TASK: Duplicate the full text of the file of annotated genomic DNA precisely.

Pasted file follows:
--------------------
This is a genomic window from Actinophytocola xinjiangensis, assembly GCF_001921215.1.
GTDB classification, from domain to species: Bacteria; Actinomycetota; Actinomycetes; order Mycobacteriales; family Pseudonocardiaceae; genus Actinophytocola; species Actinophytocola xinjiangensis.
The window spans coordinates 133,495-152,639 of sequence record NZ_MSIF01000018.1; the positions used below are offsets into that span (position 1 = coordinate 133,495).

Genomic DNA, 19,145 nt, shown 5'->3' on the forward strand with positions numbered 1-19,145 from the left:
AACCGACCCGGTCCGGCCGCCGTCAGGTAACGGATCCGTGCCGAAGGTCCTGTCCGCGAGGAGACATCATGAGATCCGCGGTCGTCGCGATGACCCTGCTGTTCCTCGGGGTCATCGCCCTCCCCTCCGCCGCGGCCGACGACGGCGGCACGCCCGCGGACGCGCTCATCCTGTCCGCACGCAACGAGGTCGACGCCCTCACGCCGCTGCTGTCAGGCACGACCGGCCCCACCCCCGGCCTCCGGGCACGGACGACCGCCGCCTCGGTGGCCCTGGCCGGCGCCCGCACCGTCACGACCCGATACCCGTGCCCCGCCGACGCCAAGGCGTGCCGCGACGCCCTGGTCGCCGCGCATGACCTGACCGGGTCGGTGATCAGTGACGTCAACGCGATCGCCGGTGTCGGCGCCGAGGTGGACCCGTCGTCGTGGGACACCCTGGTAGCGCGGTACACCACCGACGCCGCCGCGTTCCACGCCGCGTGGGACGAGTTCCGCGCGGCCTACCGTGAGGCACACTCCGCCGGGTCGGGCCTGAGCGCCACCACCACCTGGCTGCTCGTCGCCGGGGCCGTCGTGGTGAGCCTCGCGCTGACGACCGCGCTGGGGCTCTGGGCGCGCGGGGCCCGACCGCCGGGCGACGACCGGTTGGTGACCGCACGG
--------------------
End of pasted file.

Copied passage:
This is a genomic window from Actinophytocola xinjiangensis, assembly GCF_001921215.1.
GTDB classification, from domain to species: Bacteria; Actinomycetota; Actinomycetes; order Mycobacteriales; family Pseudonocardiaceae; genus Actinophytocola; species Actinophytocola xinjiangensis.
The window spans coordinates 133,495-152,639 of sequence record NZ_MSIF01000018.1; the positions used below are offsets into that span (position 1 = coordinate 133,495).

Genomic DNA, 19,145 nt, shown 5'->3' on the forward strand with positions numbered 1-19,145 from the left:
AACCGACCCGGTCCGGCCGCCGTCAGGTAACGGATCCGTGCCGAAGGTCCTGTCCGCGAGGAGACATCATGAGATCCGCGGTCGTCGCGATGACCCTGCTGTTCCTCGGGGTCATCGCCCTCCCCTCCGCCGCGGCCGACGACGGCGGCACGCCCGCGGACGCGCTCATCCTGTCCGCACGCAACGAGGTCGACGCCCTCACGCCGCTGCTGTCAGGCACGACCGGCCCCACCCCCGGCCTCCGGGCACGGACGACCGCCGCCTCGGTGGCCCTGGCCGGCGCCCGCACCGTCACGACCCGATACCCGTGCCCCGCCGACGCCAAGGCGTGCCGCGACGCCCTGGTCGCCGCGCATGACCTGACCGGGTCGGTGATCAGTGACGTCAACGCGATCGCCGGTGTCGGCGCCGAGGTGGACCCGTCGTCGTGGGACACCCTGGTAGCGCGGTACACCACCGACGCCGCCGCGTTCCACGCCGCGTGGGACGAGTTCCGCGCGGCCTACCGTGAGGCACACTCCGCCGGGTCGGGCCTGAGCGCCACCACCACCTGGCTGCTCGTCGCCGGGGCCGTCGTGGTGAGCCTCGCGCTGACGACCGCGCTGGGGCTCTGGGCGCGCGGGGCCCGACCGCCGGGCGACGACCGGTTGGTGACCGCACGG